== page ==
>traffic & prejudice


When bicyclists violate a traffic law, research has showed it is because, in the eyes of drivers, they are reckless anarchists; drivers, meanwhile, are more likely to view the violation of a traffic law by another as somehow being required by the circumstances.

~ from Traffic: Why We Drive the Way We Do (and what it says about us), p.23

We cannot help but bring our prejudices with us where ever we go. My observations have shown me just how easy it is to lump people together into false “guilty by association” relationships. Not all bicyclists are the same and not all drivers are the same. But we can easily pejoratively categorize all those who ride bicycles into a single, unified group of “those cyclists.” Bicycle advocates, nearly as much a motorists do, chastise the bad cyclists for breaking laws and being irresponsible. It is said that bad cyclists give good cyclists a bad name. And yet, the reality is that bad cyclists don’t really give good cyclists a bad name, they give bad cyclists the name they deserve. In terms of “bad name” giving the problem is not with the bad cyclists, rather it is with anyone who is willing and eager to make the logical fallacy that since one person behaves badly and is a cyclist that therefore all cyclists are bad.

We know not to do this, but we do it anyway. I can make the error with both eyes closed and one arm tied behind my back.
Pushed to the proverbial wall most makers of such claims will equivocate and claim that they are sure there must be plenty of good cyclists. I would agree, but there lies the problem. Good cyclists, like good motorists are hard to spot precisely because they are good, that is, they are not breaking any obvious laws nor are they inconveniencing anyone. I don’t like bad cycling behavior. I have done some in the past and I still regret my foolishness. I also do not like bad driving behavior. I also have done some in my time. The thing is, if I take the time to notice the way the world really is, I see most drivers drive acceptably. I also see most cyclists cycle just fine. Bad cyclists are few compared to the rest. That they give the rest of us a bad name has more to do with societal prejudices than facts. People believe what they want to believe.
Many cyclists will say similar things about motorists. However I don’t see a corresponding tendency of motorists saying motorists need to behave because a few bad apples are giving all motorists a bad name. I also do not see articles saying that if drivers want to be taken seriously and respected then they need to behave. What I do see is a lot of finger pointing going both ways: Cars are heavy and can kill, and cyclists need to start respecting the law and stop being irresponsible, etc.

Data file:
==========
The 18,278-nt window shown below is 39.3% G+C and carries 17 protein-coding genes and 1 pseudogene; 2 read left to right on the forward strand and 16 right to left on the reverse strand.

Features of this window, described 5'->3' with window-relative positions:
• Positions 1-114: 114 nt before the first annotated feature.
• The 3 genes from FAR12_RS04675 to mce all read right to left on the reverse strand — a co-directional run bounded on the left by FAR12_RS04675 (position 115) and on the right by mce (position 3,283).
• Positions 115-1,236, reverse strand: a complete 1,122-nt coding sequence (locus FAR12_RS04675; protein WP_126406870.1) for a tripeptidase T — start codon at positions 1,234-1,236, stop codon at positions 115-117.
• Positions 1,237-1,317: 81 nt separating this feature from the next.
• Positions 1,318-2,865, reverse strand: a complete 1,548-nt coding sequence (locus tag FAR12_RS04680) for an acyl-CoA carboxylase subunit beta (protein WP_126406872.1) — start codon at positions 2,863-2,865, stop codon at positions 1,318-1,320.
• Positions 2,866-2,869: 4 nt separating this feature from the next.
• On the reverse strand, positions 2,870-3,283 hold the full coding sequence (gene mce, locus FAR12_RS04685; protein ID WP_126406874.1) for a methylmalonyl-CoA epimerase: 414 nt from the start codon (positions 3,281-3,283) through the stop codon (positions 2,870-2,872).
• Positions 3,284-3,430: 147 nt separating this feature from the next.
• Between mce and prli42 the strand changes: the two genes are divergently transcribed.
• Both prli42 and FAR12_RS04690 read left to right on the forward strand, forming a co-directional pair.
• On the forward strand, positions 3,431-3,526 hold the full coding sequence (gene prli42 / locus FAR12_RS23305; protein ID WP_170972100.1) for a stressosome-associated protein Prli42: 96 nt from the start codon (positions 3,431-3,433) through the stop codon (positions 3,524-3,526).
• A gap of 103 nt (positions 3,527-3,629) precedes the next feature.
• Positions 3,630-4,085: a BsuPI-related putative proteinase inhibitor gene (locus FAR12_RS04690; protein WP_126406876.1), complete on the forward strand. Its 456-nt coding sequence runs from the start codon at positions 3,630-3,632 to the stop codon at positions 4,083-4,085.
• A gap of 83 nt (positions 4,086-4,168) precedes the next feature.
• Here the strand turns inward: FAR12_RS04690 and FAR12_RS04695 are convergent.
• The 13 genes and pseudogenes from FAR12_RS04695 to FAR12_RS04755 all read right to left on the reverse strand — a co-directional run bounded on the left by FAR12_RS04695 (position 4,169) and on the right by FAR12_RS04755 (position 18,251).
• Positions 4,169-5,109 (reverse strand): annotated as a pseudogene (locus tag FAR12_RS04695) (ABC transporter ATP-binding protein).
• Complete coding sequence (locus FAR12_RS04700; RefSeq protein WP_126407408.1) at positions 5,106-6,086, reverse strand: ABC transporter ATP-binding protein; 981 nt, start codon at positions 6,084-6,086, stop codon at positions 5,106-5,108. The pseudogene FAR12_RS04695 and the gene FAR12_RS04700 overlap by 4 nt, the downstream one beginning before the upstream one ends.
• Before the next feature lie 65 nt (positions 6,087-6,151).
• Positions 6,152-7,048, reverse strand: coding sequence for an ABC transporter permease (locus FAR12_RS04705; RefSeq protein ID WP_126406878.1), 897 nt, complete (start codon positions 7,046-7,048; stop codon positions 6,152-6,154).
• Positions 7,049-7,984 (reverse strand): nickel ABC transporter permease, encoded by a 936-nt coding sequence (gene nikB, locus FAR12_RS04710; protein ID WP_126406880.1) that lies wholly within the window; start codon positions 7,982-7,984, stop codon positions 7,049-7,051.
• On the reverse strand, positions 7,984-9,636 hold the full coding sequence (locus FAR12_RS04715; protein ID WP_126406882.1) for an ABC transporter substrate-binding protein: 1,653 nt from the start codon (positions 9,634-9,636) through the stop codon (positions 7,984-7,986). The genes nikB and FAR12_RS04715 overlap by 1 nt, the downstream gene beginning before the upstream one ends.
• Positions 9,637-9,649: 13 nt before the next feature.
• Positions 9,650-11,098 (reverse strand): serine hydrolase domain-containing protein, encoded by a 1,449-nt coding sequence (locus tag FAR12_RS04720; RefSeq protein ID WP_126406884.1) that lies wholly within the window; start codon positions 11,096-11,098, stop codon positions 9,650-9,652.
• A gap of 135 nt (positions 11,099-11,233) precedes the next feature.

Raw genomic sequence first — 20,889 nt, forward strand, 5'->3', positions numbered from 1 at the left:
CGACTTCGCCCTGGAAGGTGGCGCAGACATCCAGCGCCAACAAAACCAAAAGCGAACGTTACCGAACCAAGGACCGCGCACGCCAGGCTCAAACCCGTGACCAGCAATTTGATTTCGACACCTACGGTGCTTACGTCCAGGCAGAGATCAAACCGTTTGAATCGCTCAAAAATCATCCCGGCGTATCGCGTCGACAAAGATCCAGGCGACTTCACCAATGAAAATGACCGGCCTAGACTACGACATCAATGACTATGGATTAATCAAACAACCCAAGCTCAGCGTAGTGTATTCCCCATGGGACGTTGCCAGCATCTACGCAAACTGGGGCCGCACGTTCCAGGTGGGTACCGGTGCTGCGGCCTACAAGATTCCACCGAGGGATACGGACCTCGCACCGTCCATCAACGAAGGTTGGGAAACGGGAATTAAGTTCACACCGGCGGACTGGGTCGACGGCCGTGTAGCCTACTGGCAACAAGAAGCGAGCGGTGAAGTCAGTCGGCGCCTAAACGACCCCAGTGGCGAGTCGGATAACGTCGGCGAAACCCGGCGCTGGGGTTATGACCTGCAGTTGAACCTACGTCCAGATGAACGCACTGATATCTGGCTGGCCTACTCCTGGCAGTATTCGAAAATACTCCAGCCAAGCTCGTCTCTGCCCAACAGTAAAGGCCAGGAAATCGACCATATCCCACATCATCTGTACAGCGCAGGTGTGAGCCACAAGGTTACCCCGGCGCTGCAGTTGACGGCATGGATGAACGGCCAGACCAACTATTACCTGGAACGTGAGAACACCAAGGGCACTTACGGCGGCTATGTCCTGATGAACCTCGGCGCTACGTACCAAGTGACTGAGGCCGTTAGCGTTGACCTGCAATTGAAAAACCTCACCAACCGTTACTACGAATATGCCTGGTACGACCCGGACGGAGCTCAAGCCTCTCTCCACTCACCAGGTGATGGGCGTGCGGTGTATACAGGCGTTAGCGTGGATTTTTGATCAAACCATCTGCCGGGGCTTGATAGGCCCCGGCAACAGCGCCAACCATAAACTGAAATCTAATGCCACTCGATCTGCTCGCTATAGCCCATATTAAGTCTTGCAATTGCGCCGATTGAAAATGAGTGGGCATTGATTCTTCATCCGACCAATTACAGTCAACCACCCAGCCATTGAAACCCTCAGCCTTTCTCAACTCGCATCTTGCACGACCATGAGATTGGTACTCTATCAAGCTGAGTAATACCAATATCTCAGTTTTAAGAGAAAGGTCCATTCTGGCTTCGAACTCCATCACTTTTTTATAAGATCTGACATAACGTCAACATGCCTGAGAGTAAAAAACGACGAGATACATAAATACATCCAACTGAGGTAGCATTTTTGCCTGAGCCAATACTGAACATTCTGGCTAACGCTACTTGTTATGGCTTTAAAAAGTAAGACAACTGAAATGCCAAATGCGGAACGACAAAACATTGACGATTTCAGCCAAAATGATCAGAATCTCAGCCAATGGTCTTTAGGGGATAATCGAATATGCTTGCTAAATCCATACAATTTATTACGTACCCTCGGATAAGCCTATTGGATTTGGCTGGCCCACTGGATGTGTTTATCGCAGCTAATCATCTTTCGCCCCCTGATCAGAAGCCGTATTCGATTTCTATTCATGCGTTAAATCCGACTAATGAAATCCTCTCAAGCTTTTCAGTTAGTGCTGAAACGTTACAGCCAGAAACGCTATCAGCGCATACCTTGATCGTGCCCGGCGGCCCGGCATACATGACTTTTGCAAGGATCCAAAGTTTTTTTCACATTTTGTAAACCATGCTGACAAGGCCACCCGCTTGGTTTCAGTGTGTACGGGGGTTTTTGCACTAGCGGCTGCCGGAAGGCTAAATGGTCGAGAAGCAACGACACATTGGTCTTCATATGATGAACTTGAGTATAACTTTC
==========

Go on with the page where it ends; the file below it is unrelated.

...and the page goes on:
Which makes me think of some questions:
  1. Have you ever heard of a cyclist getting killed by a car or truck? (Probably yes.)
  2. Have you ever heard of a motorist getting killed by a bicycle? (Probably no.)
  3. Have you ever heard of a car or truck literally forcing a cyclist off a road intentionally or not? (I have experience this personally.)
  4. Have you ever heard of a cyclist doing such a thing to a car or truck? (Probably no.)
  5. When driving your car have you ever been so inconvenienced by a cyclist that you were 1) late to work, 2) late to a meeting, or 3) saw your life flash before your eyes? (Probably no.)
  6. Who is more to suffer from making an error in judgment when traveling in traffic, a motorist or a cyclist? (Probably the cyclist.)
  7. Do bicycling activists groups/activities like Critical Mass exists because they are expressing their “reckless anarchist” natures or because they are trying to find a way to say they want to keep on living and not get killed by motorists who, as it turns out, have the upper hand everywhere in the world? (Probably an expression of vulnerability in light of unfair odds and a felt lack of respect.)
I am a driver more frequently than I am a cyclist. I have seen all sides and felt most all the emotions from every angle. I love having a car. I love riding my bike. I don’t like to see bad cycling. However, I have come to realize that the questions above have, in some fashion of another, gone through the minds of most cyclists. For how great cycling is it also brings into focus the fragility of the human body next to an SUV traveling at 40 miles an hour. And considering how distracted most drivers are…

As the inner life of the driver begins to come into focus, it is becoming clear not only that distraction is the single biggest problem on the road but that we have little concept of just how distracted we are.

~ from Traffic: Why We Drive the Way We Do (and what it says about us), p.77
Be safe.

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